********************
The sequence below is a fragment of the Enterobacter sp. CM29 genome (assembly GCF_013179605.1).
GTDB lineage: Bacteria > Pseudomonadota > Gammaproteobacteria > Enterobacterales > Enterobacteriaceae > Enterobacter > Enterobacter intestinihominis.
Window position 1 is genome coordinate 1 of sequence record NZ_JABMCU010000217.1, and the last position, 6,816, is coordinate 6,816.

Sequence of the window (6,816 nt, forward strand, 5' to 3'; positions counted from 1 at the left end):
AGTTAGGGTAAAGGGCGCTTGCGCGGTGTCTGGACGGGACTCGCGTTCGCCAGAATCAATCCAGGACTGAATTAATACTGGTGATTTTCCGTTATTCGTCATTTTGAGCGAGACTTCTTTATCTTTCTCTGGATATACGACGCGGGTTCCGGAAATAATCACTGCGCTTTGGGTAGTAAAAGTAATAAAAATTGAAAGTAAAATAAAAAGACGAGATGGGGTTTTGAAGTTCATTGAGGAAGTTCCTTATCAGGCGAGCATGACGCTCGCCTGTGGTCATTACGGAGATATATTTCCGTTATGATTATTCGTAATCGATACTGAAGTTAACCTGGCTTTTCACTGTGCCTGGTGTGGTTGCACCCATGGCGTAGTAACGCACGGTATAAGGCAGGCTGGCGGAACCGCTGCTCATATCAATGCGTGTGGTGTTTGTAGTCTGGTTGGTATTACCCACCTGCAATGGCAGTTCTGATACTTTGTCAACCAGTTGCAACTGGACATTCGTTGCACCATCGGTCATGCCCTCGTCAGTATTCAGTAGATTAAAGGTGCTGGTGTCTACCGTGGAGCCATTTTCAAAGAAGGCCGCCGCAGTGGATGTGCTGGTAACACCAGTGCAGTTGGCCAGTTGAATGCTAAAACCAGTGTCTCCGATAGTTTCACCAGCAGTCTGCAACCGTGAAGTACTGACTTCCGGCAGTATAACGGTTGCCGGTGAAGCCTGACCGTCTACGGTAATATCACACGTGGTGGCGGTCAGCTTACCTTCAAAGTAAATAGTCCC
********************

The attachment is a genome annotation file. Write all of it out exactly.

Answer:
The sequence below is a fragment of the Enterobacter sp. CM29 genome (assembly GCF_013179605.1).
GTDB lineage: Bacteria > Pseudomonadota > Gammaproteobacteria > Enterobacterales > Enterobacteriaceae > Enterobacter > Enterobacter intestinihominis.
Window position 1 is genome coordinate 1 of sequence record NZ_JABMCU010000217.1, and the last position, 6,816, is coordinate 6,816.

Sequence of the window (6,816 nt, forward strand, 5' to 3'; positions counted from 1 at the left end):
AGTTAGGGTAAAGGGCGCTTGCGCGGTGTCTGGACGGGACTCGCGTTCGCCAGAATCAATCCAGGACTGAATTAATACTGGTGATTTTCCGTTATTCGTCATTTTGAGCGAGACTTCTTTATCTTTCTCTGGATATACGACGCGGGTTCCGGAAATAATCACTGCGCTTTGGGTAGTAAAAGTAATAAAAATTGAAAGTAAAATAAAAAGACGAGATGGGGTTTTGAAGTTCATTGAGGAAGTTCCTTATCAGGCGAGCATGACGCTCGCCTGTGGTCATTACGGAGATATATTTCCGTTATGATTATTCGTAATCGATACTGAAGTTAACCTGGCTTTTCACTGTGCCTGGTGTGGTTGCACCCATGGCGTAGTAACGCACGGTATAAGGCAGGCTGGCGGAACCGCTGCTCATATCAATGCGTGTGGTGTTTGTAGTCTGGTTGGTATTACCCACCTGCAATGGCAGTTCTGATACTTTGTCAACCAGTTGCAACTGGACATTCGTTGCACCATCGGTCATGCCCTCGTCAGTATTCAGTAGATTAAAGGTGCTGGTGTCTACCGTGGAGCCATTTTCAAAGAAGGCCGCCGCAGTGGATGTGCTGGTAACACCAGTGCAGTTGGCCAGTTGAATGCTAAAACCAGTGTCTCCGATAGTTTCACCAGCAGTCTGCAACCGTGAAGTACTGACTTCCGGCAGTATAACGGTTGCCGGTGAAGCCTGACCGTCTACGGTAATATCACACGTGGTGGCGGTCAGCTTACCTTCAAAGTAAATAGTCCC